The elusive feline known as the fishing cat has not made an appearance in Cambodia – at least not in any official records – for a pretty long time. More than ten years, in fact. But now, a new camera trap study has brought evidence that these endangered cats still survive in some parts of the country.
Researchers from Cambodia’s Centre for Biodiversity Conservation (CBC), along with Fauna & Flora International (FFI) and the Royal University of Phnom Penh, set up 32 remote cameras at five promising locations across the country in the hope of capturing some sign of the animals. What they got were images and video footage of three individual fishing cats at two different coastal sites. Both locations fall within national parks, meaning that the feline residents there are enjoying at least some protection from habitat loss and poaching.
“This is a remarkable discovery as fishing cats are very vulnerable to human persecution,” says FFI's project leader Ret Thaung in a press release. “We are especially pleased to see both a male and female cat ... When working with endangered species, every animal is important and the excitement of such a discovery is overwhelming.”
About twice the size of your pet cat, these stocky spotted-and-streaked felines are most at home near bodies of water like wetlands and mangrove swamps, where they swim and dive for fish. But their residential preference also makes them very vulnerable to habitat loss. “Asian wetland habitats are rapidly disappearing or being modified by human activity, so fishing cat numbers have declined dramatically over the last decade and the remaining population is thought to be small,” explains Thaung.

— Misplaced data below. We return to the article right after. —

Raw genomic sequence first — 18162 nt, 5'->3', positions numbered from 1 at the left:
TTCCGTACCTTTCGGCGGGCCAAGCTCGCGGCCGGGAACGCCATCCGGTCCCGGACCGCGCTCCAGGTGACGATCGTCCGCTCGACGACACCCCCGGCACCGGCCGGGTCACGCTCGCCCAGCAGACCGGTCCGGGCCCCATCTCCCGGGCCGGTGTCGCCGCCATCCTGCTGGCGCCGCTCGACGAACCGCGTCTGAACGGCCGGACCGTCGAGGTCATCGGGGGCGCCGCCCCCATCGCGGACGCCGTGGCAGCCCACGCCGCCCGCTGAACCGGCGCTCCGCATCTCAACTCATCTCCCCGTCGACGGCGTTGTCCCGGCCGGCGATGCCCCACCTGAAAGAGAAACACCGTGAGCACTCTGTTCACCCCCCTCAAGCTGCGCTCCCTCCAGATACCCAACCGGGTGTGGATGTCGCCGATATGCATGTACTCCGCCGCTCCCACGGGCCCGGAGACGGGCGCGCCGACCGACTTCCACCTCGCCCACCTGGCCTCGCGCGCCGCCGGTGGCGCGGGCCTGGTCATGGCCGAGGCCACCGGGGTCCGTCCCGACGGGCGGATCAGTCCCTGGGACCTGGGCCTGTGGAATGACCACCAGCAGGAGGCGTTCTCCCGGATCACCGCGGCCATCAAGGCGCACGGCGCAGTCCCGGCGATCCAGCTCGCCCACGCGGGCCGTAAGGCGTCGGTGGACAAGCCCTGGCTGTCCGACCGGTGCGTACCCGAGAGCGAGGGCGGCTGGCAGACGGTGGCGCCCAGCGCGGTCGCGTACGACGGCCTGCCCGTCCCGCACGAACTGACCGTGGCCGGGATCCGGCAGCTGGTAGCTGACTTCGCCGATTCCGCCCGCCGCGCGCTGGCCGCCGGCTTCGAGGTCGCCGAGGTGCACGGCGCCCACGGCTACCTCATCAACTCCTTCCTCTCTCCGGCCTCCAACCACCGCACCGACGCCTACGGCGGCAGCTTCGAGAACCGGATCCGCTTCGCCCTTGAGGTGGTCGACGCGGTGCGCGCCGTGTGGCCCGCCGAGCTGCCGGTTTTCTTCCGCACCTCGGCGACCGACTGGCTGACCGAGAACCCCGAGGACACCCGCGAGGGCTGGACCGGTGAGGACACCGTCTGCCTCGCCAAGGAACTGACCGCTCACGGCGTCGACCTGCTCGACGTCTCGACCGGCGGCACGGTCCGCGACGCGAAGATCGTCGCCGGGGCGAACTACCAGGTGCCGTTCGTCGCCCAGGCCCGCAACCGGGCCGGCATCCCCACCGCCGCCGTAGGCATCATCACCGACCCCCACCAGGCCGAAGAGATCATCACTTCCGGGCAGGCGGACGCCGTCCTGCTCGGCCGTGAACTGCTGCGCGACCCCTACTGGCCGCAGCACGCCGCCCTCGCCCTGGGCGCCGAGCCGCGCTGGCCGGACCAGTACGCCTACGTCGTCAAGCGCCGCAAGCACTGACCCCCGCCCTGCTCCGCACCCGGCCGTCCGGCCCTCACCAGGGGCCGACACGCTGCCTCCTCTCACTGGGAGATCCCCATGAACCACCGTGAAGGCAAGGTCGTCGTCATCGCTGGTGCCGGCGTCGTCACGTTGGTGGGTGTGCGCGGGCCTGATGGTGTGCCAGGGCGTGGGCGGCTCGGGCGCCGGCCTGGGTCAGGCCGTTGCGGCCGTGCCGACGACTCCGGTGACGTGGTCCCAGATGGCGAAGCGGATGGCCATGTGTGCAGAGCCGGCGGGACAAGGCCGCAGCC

Now that researchers know fishing cats are still clinging to survival here, they plan work on a conservation strategy to better protect the two sites where the animals were recorded.“It is clear that urgent steps are needed to protect these cats from snaring and trapping and to conserve their wetland habitats," Thaung adds.
However, the team was dismayed that not a single cat was recorded by cameras set up in Botum Sakor National Park, the country's biggest national park. “We are particularly concerned about this, as this area is being devastated by forest clearance and land degradation.”
Elsewhere in Asia, small and scattered populations of fishing cats (Prionailurus viverrinus) still exist in several countries, but the rampant destruction of their habitat is pushing the animals to extinction. It's estimated that over half of the contient's wetlands are under threat and disappearing.
“It’s not just fishing cats that need protection, as mangrove and freshwater wetland habitats provide an irreplaceable home for many other species including otters, birds, Siamese crocodiles and fish,” says Thaung.
The camera trap survey brought cameos from several other rare and threatened species, including the critically endangered Sunda pangolin, the endangered hog deer and the smooth-coated otter.
Top header image: Cliff, Flickr